BY SHANNON WILEY
Secretary of Defense Chuck Hagel announced on Feb. 24 the proposed military spending cuts for the 2015 fiscal year. Following this announcement, Americans, including those within the Salisbury University community, have mixed feelings about the new plan.
With the new budget, the military will be working with the smallest plan since before World War II, reducing the budget by $75 billion and cutting it even further in 2016.
Hagel said that these cuts, including doing away with a fleet of Air Force fighter planes, were “difficult choices that will change defense institutions for years to come, but are designed to leave the military capable of fulfilling U.S. defense strategy and defend the homeland against strategic threats.”
The new plan, according to the U.S. Department of Defense, would bring about reductions within troop strength and force structure in every military service. In doing this, the government is working to “prioritize U.S. strategic interests in the face of reduce resources after more than ten years of war.”
“They’re downsizing the armed forces dramatically since getting out of war,” said Nicholas Engelhardt, president of SU’s Student Military and Veterans’ Association.
This involves mostly moving more military veterans back into civilian life. Some are being encouraged to retire early, while others who are not meeting the minimum requirements are being let go.
Engelhardt reported that in recent years there has been an increase in veterans coming to the SU campus as well as veterans using their benefits to send their kids to school. However, with the new cuts, Engelhardt expects benefits will become stricter, with firmer rules on how money can be used on campus, including getting a free education and getting housing paid for.
These cuts align with the U.S.’s current expectation that the country will cease to be involved in operations comparable to those in the Middle East.
“An army of this size is larger than required to meet the demands of our defense strategy. It is also larger than we can afford to modernize and keep ready,” Hagel said.
However, not all the plans include reductions to the military. The new budget also requires that the special operations forces grow by roughly 4,000 people.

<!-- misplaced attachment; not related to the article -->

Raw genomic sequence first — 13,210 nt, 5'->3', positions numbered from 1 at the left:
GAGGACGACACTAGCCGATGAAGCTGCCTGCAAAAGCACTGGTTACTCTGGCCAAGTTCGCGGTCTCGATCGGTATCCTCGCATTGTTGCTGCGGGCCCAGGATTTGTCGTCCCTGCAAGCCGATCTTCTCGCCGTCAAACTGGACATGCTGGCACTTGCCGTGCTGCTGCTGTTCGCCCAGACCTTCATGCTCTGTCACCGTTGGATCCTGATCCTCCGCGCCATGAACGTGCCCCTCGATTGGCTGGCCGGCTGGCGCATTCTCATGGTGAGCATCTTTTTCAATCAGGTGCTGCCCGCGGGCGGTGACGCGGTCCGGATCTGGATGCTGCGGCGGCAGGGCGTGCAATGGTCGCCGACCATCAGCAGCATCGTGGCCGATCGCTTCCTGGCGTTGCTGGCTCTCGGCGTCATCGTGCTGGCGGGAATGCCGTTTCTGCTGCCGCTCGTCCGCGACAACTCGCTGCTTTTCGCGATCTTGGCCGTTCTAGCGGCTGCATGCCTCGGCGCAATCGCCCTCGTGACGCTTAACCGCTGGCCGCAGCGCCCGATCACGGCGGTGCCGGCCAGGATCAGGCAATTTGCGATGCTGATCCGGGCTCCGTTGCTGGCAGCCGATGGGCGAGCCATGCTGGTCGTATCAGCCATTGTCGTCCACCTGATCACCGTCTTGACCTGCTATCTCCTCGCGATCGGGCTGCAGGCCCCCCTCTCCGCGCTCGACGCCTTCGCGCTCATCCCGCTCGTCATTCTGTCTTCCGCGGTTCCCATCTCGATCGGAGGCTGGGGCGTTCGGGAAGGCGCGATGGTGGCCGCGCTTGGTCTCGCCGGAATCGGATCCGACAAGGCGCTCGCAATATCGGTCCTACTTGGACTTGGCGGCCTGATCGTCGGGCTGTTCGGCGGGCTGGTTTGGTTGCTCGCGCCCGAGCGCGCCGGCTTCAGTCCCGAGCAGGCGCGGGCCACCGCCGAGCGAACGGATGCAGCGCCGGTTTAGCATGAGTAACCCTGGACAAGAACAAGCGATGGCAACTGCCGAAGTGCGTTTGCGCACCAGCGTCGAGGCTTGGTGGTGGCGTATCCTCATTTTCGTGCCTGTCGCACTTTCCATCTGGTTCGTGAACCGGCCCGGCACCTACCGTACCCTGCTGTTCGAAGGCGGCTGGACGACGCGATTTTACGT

Those receiving benefits from the Post 9/11 G.I. Bill, or those who have served on active duty for at least 36 months and their dependents, should not experience cuts to their overall benefits.
“Veteran benefits are finite,” Engelhardt said. Although there are revisions every year, there have been no reductions; everyone gets the same benefits.
In the future, Engelhardt does not see these going anywhere either.
“I don’t know why they would change the G.I. Bill,” Engelhardt said. “It’s a huge incentive for people to join the military in the first place.”
The Naval Academy and Junior Reserve Officers’ Training Corps across the nation, including the ones at SU, may experience cuts.
Additionally, the military is starting to make it more difficult to get into from a civilian status, raising their expectations and looking for more people with a college degree.
“It’s just change, and change can be good,” Engelhardt said. “There is going to be more training rather than deployment, meaning more opportunities for actives with their families and home lives.”
Although the Pentagon sees this plan as a reflection of the country’s future needs, some feel unsure about their necessity.
“I think they’re helpful because we spend 26 times more than the country in second place to us, so I guess a few cuts are necessary,” freshman Nathan Camden said. “But that is what makes us the strongest military in the world.”